What A Deal
I enjoy remembering back in time to my childhood, although it wasn’t perfect there was no doubt I had a lot fun. I remember one time in kindergarten, Yes, I can actually remember and recall many events from my early years. The year was 1967 and in school just outside the door of our class room was the schools freezer was about 4x4x6 feet, in the freezer was popsicles, fudge-sicles and ice cream sandwiches, us kids could buy recess. Popsicles and fudge-sicles were 5 cents each and ice cream sandwiches were 10 cents each.
Depending how hard I worked around the house over the weekend was what determined what I got on Monday morning from my parents for school. A nickel or a dime. That was it I didn’t get anything the rest of the week. So if I work hard every Saturday and Sunday morning usually from 7am to noon time would determine how great of a treat I would get on Monday morning, the fudge-sicle or ice cream sandwich for me.
On one particular Monday morning when we got to school it was after a good weekend I had a dime in my pocket. Early before recess one of the teachers in the school noticed the freezer was broken and all the ice cream was going to melt and go bad. So after a short discussion with the principal it was determine to sell all the ice cream at 1 cent each to every kid. I thought what a deal. My mind drifted in to heavenly bliss. I thought fast and solved my biggest math problem of my life at that time. I would purchase five ice cream sandwiches today and save five cents for tomorrow. What a deal, I never had such a treat in my life, by the time I started to eat the forth ice cream sandwich it was melting all over my desk and my little stomach was blotted and over stuffed. My teacher had to throw the fifth one out in the trash. My heart was broken over the waste and the thought of it along with my aching belly took the joy of it all away.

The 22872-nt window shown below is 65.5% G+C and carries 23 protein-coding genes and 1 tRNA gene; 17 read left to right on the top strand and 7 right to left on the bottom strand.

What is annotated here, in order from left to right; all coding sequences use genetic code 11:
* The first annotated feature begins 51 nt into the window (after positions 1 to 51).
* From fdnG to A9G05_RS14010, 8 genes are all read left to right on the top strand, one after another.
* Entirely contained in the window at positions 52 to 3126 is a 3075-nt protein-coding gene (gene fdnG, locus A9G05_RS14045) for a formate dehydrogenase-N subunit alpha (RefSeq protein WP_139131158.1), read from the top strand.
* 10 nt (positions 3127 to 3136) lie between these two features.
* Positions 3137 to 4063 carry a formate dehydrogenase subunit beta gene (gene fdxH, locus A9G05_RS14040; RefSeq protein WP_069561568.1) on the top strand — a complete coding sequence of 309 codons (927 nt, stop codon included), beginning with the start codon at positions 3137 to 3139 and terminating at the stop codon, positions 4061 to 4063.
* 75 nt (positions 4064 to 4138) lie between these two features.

A deal isn’t always what it looks like on the surface and sometimes we can get so emotional about a price we forget to do our due diligence properly. Last year I had a borrowers who put an offer in on a home with his Realtor. Both were excited about the price. They could believe the listing agent was selling this 1800 square foot home for more than $25,000 under market value. The home was only on the market for one day when they placed the offer in for full price to make sure they got the home.
They closed on the home and the buyer/borrowers renovated the home while living it and now nearly a year later want to seller it for a great profit. So they call their Realtor to price out the home for sale. The looks at their home and tells them what a great job they and that they should be able to get X number of dollars for their home. The Owners are very upset and here where everything comes to light. The Realtor explains that their home is only 1600 sqft not 1800 sqft.
What A Deal That Turned Out To Be
To make a long story short what happen was the original listing agent listed the home at X amount and 1800 sqft. The home appraised for that the sales amount and the appraiser had the home at 1600 sqft. In the appraisal. Both the buyer borrowers were so excited about the home and that the sales price was good in the appraisal they never looked at the details of the appraisal and missed what the appraiser had for square footage.
Here are a few points. Almost all Realtors never see the appraisal, Almost all loan originators never see the MLS listing sheet of the home. The two almost never meet. The Loan Originator and lender always go by the appraisal. It’s the buyers responsible to review all their own items they pay for, from home inspections, appraisals, surveys, water test and other items.
Like all the ice cream sandwiches I ate, it’s not a deal if it’s going to give you a major belly ache later on down the road. You pay for all these items, to help you do your proper due diligence in making a good and sound decision. Don’t buy emotionally, get all your facts, review all your documents, ask questions of all the licensed professionals you are working with and we will see you at a happy closing table.